Paper No. 2
Presentation Time: 8:15 AM


BOYD, Austin, Earth Science Department, Univ. Arkansas at Ft Smith, 5210 Grand Avenue, Ft Smith, AR 72913,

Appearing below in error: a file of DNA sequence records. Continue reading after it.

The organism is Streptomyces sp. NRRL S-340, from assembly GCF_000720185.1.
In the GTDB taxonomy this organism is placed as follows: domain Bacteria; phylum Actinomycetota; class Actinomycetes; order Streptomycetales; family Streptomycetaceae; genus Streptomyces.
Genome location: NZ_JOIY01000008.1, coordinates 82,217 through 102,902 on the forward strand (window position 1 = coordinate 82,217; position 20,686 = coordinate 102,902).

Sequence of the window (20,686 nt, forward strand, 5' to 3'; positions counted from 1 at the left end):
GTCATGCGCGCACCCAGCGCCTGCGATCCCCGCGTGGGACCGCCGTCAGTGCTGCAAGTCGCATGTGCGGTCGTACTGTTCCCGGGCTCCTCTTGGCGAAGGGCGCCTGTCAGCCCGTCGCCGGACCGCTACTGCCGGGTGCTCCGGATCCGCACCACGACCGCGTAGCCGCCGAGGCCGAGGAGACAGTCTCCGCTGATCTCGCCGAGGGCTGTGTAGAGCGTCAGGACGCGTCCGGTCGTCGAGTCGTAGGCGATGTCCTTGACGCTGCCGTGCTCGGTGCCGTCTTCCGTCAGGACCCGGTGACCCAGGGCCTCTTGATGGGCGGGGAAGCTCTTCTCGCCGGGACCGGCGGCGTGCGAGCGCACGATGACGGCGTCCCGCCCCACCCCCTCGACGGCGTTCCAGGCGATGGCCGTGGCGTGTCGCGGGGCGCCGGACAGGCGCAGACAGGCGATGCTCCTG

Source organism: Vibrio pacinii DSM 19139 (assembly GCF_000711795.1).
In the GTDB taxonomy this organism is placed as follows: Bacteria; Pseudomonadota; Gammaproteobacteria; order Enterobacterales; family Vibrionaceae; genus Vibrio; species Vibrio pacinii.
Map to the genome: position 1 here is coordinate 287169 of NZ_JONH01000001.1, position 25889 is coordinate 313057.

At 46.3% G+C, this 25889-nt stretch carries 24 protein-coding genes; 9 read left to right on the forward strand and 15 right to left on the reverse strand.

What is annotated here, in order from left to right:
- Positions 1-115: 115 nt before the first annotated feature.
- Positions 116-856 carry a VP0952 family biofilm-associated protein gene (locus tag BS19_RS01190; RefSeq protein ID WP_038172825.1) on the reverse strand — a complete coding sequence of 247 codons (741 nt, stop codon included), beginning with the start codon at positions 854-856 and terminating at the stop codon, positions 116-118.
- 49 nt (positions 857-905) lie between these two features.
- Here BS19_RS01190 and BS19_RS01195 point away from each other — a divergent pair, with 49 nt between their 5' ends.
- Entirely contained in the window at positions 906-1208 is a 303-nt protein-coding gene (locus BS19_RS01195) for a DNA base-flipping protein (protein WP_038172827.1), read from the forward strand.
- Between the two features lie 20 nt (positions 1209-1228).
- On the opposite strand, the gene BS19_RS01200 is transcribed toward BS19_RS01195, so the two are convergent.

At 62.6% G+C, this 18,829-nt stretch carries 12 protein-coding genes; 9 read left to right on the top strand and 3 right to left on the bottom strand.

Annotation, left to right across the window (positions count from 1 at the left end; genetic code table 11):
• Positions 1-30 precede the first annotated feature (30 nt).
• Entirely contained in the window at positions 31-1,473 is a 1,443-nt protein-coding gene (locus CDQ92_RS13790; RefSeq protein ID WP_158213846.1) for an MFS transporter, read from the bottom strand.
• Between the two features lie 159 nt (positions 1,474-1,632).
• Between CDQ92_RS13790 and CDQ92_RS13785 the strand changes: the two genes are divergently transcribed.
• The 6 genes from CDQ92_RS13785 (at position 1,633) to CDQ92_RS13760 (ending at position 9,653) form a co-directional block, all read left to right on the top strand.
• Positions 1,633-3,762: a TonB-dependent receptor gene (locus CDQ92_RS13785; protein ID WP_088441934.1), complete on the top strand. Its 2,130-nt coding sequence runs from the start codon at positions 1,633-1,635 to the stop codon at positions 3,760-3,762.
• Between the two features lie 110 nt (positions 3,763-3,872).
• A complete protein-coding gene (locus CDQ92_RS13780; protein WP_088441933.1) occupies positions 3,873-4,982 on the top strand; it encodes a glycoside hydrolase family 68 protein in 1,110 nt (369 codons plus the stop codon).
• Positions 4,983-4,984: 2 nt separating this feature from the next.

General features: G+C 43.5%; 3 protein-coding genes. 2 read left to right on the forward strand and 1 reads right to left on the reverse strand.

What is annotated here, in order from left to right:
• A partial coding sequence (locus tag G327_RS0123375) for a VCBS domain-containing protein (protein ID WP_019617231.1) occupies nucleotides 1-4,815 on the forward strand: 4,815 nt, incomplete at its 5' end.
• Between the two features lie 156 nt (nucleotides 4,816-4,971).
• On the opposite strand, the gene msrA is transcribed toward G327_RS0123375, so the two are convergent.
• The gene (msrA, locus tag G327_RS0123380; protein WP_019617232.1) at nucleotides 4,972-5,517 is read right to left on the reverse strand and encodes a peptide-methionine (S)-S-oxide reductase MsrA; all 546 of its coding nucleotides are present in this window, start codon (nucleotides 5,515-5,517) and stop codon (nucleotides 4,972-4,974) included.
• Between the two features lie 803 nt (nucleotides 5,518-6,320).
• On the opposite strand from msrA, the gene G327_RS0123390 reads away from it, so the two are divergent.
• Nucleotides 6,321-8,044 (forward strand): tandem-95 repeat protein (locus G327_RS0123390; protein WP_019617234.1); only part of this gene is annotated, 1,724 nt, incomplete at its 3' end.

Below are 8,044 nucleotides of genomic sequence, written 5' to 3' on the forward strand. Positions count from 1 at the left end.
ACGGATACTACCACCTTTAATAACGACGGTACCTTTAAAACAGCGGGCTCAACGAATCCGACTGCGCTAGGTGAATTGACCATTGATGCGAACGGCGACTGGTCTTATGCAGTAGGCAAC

Isolated, angiospermous-like seed pods from the Early Cretaceous beds (mid to late Albian) of West Greenland have a mix of ancestral and modern angiosperm features. Advanced features include a fruit size at least twice as large as in any other reported for the Albian, paracytic stomata, and fruiting body type. Similar but smaller legume-like fruiting bodies of Archaefructaceae were reported from the Late Jurassic of China but the Greenland material differs in that the seeds project outside of the covering provided by the pods. The cuticle resembles that found in the Bennettitalean form genus Cycadolepis from the same beds and modern basal angiosperms (ANITA). As well, the Greenland material appears to represent a species ecologically more advanced than early angiosperms because it contains few, large seeds in each pod. This differs from the pioneer-like species evident in other pre-Cenomanian angiosperm seeds at this time, which are wind and water dispersed and numerous per fruit. The combination of traits is evolutionarily beyond that for the angiosperms known by this time and suggests that the taxon may be part of an unknown lineage intermediate between the gymnosperms and angiosperms.